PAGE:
Note that I also mentioned an awful lot more places than Julliard. I haven"t doen the research so I only cited three top institutes thta use it. There is of course the Guildhall and Birminghman Music University too as Alison teaches there. But I think you will find many majpr insitiutes globally use it . And no they don"t experiment when it costs money. Most of these places are cutting back not splashing out on trends.

Your writing is very interesting so yep, I'm looking forward to your book ;),



December 18, 2004 at 02:09 PM · Hi,

Jim, I agree that analytical thinking is best. As for books, my references are towards things that encourage analytical thinking and understanding not only of playing, but emotions involved in all kinds of situations as well. My question to you is have you ever heard of cognitive psychology and do you know what it's about? As for AT, this is another issue. A good technique and skill that is misused is useless. I agree with Buri, seeing an AT teacher is probably best if you want to explore it. (personally, I have yet to do that)

In terms of being practical, I thought that solving issues, anything for that matter, not only with the violin in hand but with our minds and bodies was practical... hmmm.... Looking forward to your upcoming book as well! :@)


December 19, 2004 at 11:32 AM · Hi Buri and Christian,

Yes, my experience with AT is only from a book. If it requires a teacher to have meaning, then I don't know anything about it.

I have presented a solution which worked for me. Does cognitive psychology teach that solutions are complicated and that they only come from cognitive psychologists?

I'm new here. What are the "X" things on my posts? Is somebody telling me I'd better go back where I came from?

December 19, 2004 at 01:38 PM · Dear Jim,

I don't know anything about those X things. Sorry...

I don't disagree that the solution you have offered is good. However, personally, from my experience in playing and teaching, I have found that technique is not really just the main issue in playing. I have many students who are well-prepared and choke under pressure, and the reason is usually the mental setup more than anything.

As for cognitive psychology, it does not teach you to go to anyone. It's actually based on the idea that thoughts control emotions and is designed to be simple, not complicated. For the record here, I am not acquainted well with AT, but simply have seen it help a lot of people. Buri is the expert on that...

Cognitive psychology is particularily useful in learning to identify and possibly control negative thoughts that promote things like performance anxiety, etc.. I have found it useful because it has enabled me to identify things with myself, and in my students that lead to problems with performance stress. Working on those has been just as important with the ones who do have problems with performance anxiety if not more, then making sure that they have a rock-solid technique.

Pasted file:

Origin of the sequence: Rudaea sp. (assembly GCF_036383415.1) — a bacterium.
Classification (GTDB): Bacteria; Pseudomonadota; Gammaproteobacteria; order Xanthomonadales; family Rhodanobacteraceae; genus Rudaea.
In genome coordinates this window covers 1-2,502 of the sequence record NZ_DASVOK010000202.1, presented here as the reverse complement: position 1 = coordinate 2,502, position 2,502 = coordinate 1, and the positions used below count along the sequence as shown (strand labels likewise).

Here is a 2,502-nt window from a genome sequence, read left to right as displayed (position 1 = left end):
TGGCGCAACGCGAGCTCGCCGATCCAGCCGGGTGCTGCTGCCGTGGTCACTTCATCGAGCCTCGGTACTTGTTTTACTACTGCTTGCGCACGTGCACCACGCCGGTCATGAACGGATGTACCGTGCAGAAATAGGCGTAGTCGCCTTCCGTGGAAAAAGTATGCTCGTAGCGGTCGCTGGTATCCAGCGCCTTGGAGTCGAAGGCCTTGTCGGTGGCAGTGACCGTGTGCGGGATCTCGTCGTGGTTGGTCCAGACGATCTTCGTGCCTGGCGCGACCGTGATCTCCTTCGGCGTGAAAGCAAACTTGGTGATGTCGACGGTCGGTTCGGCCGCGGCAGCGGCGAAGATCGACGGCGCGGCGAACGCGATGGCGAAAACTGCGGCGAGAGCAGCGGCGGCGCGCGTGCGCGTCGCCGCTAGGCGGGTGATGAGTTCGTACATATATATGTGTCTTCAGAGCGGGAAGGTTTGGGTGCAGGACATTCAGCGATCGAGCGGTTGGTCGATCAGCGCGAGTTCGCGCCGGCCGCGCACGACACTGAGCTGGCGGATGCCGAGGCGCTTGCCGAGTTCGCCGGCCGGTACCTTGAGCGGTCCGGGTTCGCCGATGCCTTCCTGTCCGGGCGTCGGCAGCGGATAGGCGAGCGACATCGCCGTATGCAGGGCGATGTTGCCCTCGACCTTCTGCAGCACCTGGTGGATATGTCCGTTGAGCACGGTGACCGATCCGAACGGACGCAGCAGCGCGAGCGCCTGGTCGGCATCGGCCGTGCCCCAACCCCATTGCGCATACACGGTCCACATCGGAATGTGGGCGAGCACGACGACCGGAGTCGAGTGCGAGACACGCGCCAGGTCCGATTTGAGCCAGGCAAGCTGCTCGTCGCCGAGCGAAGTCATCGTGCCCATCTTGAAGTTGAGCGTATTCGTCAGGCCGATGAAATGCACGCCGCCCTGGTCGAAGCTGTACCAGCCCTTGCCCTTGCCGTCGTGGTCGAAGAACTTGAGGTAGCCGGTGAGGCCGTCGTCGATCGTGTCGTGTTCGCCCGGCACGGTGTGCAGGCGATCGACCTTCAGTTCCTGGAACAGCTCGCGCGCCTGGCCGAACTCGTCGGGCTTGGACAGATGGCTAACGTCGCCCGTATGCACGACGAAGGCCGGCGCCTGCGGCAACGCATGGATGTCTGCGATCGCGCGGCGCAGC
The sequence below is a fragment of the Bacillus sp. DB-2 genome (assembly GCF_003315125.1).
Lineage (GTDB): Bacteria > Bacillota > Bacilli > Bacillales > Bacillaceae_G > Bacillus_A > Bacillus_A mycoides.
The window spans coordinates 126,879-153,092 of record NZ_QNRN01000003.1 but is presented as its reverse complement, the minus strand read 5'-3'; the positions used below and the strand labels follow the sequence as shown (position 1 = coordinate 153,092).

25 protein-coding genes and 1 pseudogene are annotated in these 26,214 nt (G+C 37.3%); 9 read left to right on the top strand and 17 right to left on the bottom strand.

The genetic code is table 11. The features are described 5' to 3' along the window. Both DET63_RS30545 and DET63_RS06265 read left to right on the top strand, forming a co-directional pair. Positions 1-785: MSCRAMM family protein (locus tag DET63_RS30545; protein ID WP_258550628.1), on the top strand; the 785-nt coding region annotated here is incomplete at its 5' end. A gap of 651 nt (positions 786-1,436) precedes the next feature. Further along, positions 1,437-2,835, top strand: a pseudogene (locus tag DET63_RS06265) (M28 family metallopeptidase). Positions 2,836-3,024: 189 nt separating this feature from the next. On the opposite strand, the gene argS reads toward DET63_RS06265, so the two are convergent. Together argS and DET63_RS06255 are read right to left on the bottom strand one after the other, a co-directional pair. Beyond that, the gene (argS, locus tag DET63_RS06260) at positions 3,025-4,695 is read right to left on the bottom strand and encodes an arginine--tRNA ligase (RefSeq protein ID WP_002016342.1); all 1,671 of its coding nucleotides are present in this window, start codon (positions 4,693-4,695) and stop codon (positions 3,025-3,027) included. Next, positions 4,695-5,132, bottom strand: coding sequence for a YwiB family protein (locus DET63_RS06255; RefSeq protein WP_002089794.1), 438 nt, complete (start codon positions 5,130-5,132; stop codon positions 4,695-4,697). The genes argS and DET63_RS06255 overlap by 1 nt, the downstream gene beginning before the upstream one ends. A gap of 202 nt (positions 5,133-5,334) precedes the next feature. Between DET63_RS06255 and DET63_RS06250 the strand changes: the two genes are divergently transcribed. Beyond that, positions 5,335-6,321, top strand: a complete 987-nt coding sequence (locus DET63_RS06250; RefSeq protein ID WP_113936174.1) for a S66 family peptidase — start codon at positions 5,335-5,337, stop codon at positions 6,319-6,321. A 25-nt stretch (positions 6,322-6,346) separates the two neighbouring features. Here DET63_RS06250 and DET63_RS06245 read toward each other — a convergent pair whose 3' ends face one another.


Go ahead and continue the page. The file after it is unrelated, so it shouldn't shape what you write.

However, I will be objective here: this is just based on my personal experience in dealing with these issues for a long time as well. But, I could really be out to lunch... speaking of which, my sandwich is waiting.


December 19, 2004 at 11:12 PM · Hi Jim,

The X thing is the result of an attempt at self-governance. A few months ago someone kept changing names and posting the most disgusting material. Our generous hosts did not want to set themselves up as dictators and so the idea of rewards through stars was born. You'll probably get random invitations to spend your 5 stars after a while as well. The idea of the X's was that if a posting violated certain criteria, it would accumulate enough X's as to make it disappear - ergo, moderated without moderator. There are still glitches in the system. One is when people don't distinguish between "This is bad for the readership." and "I don't agree with what this person is saying." An abusive, vindictive or x-rated post would need removal pronto. Advice of the kind "You must practise the first year by hanging a brick from your instrument in order to strengthen your chin muscles, rub vaseline over your fingers, and use only your left hand thumb to play notes" would have to be removed very quickly because it misinforms and causes harm to anyone taking it seriously. Proponents and opponents of shoulder rests should not be X'd. There is a lengthy thread out there somewhere.

December 19, 2004 at 11:37 PM · Greetings,

Jim, sorry you got an `x.` I have no disagreements with your ideas on playing . Your posts contribute to the board and if I disgaree with you about something I am just going to say so. That`s where the fun is...



December 20, 2004 at 12:01 AM · the x is somebody being childish, i'll fix it when i can. You have interesting points Jim, its true that there is nothing like performing to make you more comfortable, but i've found when i dont play publically for a while i become inconsistant, I think there must be some state of mind to practice or something that could help with this.

December 20, 2004 at 12:41 AM · Hi,

Now I know what the X and star things are. Like everyone else, I am sorry you got those X's Jim. If I get a chance, I'll remove them as well. Like I said, your points are good, even if I have a different take. Cheers!

December 20, 2004 at 01:24 AM · Greetings,

Christian, I am curious about your use of `cognitive psychology.` I am wiondering which branch you are cming from. Tecnically speaking Cog Sci embraces AI , Memory, and five or six otehr areas. For example, my area of specialty as a cognitive psycholgist was automaticity in larning and cognition after Schiffrin and Schneider`s groundbreaking work.

Fortunately I forgot all that stuff later and have become a well rounded person by thinking about the violin and prunes all day long